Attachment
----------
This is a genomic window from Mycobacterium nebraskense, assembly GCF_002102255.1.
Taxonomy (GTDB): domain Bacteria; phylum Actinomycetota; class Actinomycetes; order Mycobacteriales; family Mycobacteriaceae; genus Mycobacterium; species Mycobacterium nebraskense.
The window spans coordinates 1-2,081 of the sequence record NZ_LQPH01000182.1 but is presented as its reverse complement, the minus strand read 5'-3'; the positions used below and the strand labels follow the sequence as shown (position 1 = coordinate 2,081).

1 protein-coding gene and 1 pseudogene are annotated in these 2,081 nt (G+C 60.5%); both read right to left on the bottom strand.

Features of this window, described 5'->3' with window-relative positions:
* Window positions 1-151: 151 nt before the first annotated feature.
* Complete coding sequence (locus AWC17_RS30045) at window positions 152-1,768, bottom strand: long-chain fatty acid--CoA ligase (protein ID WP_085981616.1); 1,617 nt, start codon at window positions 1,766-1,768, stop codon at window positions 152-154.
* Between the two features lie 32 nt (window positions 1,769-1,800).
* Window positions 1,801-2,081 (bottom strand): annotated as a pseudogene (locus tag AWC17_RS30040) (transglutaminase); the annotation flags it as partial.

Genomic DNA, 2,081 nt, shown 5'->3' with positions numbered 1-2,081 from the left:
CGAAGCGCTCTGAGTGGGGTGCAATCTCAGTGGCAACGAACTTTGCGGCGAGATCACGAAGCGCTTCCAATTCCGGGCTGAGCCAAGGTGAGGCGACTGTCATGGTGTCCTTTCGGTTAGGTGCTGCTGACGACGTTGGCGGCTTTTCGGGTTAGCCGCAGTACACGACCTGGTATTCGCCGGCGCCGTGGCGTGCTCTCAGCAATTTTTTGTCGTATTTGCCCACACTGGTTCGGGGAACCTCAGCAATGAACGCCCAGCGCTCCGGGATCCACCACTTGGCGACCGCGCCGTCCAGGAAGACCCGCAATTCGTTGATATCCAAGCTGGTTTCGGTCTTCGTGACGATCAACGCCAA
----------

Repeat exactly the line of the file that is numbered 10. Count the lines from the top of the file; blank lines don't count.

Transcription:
Genomic DNA, 2,081 nt, shown 5'->3' with positions numbered 1-2,081 from the left: